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Rongmei tribe recognition: Cabinet withdraws Aug 2012 notification

Rongmei Nagas with their traditional dresses
DIMAPUR: Nagaland government, in pursuant of the decision of the cabinet at the meeting held on April 25, 2017, has withdrawn with immediate effect, the August 4, 2012 notification regarding recognition of Rongmei tribe as one of the indigenous Naga tribes of Nagaland.

Further, as per the Office Memorandum of the cabinet secretariat dated April 26, 2017 it stated that “the 1313 people belonging to the Rongmei tribe, already identified by Nagaland government through special enumeration process as having permanently settled in the present territory of Nagaland prior to 01.12.1963, along with their legitimate descendants, may continue to enjoy the status, privileges and entitlements of indigenous inhabitants of Nagaland...” 

The cabinet at the meeting, discussed at length the various issues connected with the implementation of the earlier cabinet decision dated July 23, 2012 regarding recognition of Rongmei tribe by the state government.

The decision for revocation/ de-recognition by the cabinet has finally put to rest the pending conflict with various Naga tribes of Nagaland over giving such status to one tribe as there were fears that it would legitimise similar recognition to other tribes from other states. This apprehension was as its height during 2012-14.

Since 2012 when the DAN-II government, on the eve of the 2013 assembly election, notified Rongmeis as an indigenous tribe of Nagaland, it led to strong opposition  among various tribes of Nagaland for which, Nagaland Tribes Council (NTC) demanded revocation of the order. The demand also has the backing of various other tribes of Nagaland. Later the issue was taken up in earnest by Central Nagaland Tribes Council (CNTC) during 2016.

In a recent representation to Nagaland chief minister, Dr. Shürhozelie Liezietsu, NTC had also stated categorically that the land and people are synonymous and cannot be separated. “Records are clear that Rongmeis have no ancestral land in Nagaland, and therefore they cannot be given indigenous Naga tribe status in Nagaland,” the representation stated. The organisation urged the chief minister to “heed and respond positively to bring the issue to a logical conclusion”.

Central Nagaland Tribes Council (CNTC) had also issued a 30-day deadline in 2016 on the state government, to revoke recognition of Rongmei as an indigenous tribe of Nagaland and also resolved to demand that the endorsement by the Naga Hoho submitted to the government in September 22, 2008 be “withdrawn”. CNTC warned the state government that it would resort to own course of action if the demand was not met.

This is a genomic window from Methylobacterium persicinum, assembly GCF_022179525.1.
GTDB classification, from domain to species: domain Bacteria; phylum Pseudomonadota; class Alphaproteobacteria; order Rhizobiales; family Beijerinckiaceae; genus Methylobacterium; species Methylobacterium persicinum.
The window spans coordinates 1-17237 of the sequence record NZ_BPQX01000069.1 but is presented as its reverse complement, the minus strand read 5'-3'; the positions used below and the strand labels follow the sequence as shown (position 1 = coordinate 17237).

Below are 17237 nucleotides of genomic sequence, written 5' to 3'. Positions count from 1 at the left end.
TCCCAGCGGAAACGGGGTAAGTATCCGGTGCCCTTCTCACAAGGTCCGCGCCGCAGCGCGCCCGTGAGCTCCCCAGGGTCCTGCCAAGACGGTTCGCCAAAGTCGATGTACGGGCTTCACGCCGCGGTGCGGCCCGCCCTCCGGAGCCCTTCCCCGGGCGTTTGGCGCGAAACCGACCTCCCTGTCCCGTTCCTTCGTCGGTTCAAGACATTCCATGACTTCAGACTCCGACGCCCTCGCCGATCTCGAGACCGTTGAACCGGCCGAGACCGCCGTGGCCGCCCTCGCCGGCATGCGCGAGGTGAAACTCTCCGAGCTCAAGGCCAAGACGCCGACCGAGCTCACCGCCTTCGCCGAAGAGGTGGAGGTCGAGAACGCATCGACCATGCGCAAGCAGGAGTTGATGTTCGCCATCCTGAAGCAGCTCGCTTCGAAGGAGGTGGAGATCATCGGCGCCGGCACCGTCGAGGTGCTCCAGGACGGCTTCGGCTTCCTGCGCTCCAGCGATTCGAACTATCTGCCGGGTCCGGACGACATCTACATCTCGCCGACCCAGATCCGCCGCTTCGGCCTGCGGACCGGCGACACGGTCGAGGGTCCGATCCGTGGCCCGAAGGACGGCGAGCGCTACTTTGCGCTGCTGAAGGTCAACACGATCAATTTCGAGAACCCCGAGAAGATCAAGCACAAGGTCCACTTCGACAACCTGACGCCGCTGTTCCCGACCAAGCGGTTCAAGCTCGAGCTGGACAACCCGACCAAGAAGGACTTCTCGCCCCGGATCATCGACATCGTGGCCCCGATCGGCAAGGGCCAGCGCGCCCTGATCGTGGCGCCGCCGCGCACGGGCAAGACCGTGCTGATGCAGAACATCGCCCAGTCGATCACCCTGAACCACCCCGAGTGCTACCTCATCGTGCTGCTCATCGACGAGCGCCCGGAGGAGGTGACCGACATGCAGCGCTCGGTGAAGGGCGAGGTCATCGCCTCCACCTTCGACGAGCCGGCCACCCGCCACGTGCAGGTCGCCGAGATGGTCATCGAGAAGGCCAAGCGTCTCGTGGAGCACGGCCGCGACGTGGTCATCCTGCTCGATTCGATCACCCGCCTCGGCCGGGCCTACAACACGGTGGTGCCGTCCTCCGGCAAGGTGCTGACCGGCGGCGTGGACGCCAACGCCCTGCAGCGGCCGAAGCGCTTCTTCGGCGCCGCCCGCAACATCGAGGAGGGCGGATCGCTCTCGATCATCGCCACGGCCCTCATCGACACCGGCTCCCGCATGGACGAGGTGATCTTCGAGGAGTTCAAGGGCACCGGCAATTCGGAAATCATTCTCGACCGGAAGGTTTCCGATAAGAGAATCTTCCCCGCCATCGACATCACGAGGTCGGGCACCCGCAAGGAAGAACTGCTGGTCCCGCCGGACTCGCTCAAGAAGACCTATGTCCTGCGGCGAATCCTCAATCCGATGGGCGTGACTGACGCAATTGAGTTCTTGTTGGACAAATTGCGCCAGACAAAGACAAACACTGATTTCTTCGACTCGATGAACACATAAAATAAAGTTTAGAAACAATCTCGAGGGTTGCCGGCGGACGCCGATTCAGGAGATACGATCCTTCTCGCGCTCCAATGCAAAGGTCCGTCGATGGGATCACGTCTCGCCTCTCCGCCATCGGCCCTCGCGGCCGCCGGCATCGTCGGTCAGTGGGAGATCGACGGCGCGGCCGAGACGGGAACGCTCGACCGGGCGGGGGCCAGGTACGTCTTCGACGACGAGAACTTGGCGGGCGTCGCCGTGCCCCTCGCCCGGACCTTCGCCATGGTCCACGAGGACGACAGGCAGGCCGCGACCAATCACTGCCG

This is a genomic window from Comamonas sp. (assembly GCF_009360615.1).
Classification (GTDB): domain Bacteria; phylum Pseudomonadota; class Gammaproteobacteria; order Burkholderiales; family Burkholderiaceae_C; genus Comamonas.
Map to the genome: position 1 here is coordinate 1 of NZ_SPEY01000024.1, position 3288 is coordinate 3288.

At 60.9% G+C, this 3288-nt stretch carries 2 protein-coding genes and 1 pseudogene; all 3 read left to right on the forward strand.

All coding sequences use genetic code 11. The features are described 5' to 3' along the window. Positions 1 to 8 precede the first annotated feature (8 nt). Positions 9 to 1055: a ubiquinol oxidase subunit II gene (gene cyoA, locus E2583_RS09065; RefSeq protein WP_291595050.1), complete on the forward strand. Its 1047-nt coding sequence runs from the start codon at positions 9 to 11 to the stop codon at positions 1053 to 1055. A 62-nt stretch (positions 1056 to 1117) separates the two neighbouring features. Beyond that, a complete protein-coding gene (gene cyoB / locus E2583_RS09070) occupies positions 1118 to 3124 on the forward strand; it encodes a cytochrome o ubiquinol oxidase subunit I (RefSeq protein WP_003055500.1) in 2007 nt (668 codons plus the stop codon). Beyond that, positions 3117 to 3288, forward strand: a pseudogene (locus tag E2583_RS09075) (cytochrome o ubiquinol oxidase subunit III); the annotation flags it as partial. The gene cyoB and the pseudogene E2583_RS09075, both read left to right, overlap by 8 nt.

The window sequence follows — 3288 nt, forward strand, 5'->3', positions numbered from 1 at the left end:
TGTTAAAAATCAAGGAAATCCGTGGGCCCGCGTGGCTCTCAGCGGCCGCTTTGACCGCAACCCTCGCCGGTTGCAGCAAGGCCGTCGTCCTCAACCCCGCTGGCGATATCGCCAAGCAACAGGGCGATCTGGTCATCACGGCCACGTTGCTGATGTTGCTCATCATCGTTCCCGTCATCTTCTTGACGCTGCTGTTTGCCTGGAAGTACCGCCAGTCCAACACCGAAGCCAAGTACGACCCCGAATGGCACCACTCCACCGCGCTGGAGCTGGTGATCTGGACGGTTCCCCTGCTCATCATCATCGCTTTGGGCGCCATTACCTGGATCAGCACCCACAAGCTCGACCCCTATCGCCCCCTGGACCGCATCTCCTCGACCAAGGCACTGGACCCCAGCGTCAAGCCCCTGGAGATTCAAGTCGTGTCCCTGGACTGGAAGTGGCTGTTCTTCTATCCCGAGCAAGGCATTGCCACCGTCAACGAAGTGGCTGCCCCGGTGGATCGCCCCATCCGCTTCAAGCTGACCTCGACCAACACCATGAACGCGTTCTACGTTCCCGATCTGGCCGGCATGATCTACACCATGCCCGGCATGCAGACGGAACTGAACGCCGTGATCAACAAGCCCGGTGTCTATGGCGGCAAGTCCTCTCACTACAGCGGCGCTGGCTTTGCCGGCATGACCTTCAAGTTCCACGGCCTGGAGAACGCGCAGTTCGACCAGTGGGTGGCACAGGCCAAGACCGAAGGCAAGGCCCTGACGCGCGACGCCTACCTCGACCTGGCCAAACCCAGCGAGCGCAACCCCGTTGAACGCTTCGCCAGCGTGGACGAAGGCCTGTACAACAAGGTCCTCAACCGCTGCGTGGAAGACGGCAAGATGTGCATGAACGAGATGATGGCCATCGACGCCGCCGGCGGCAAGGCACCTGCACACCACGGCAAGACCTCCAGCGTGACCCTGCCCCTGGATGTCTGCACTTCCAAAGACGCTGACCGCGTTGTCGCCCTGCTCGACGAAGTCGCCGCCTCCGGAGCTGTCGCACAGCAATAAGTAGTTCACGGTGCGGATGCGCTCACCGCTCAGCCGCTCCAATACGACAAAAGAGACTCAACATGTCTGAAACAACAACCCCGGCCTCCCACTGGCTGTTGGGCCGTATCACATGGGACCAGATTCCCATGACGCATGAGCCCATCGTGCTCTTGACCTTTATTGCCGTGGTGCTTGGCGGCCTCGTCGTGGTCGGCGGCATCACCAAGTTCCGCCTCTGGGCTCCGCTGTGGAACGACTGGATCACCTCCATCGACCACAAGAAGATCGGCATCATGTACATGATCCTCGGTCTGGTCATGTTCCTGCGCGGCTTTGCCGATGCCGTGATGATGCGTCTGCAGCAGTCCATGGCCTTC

NTC had been on loggerheads with past and present chief ministers over the issue when the state cabinet had purportedly overruled its own expert committee against granting status of scheduled tribe of Nagaland on Rongmeis. 

The NTC had also pointed out that the expert committee maintained that granting entitlement to all 1313 Rongmeis and their descendents who had settled in the state prior to 1963 for availing benefits of reservation to pursue employment and education “will not make them an indigenous Naga tribe of the state”.

The DAN-II government had maintained that recognition of Rongmei as a tribe of Nagaland was in lieu of some 1313 enumerated as Rongmeis in the electoral list. 

However, the state government’s own Election department had nullified the claim when it stated that “Rongmei is not found/not available” in the electoral roll under Kohima district since 1963.

In July 2014 the Angami Public Organisation (APO) had also agreed with various other tribes of Nagaland and decided to urge upon the chief minister to derecognise Rongmei as a recognised indigenous community of the state. 

The APO at its executive meeting in April 2014 opined that opening of the door for recognition of other Naga tribes from other states (or country) would lead to demand by other Naga tribes of similar background such as Maos, Poumais, Tangkhuls, Hemis etc and added that if similar demands by other Naga tribes for recognition was denied then it would again amount to discrimination.

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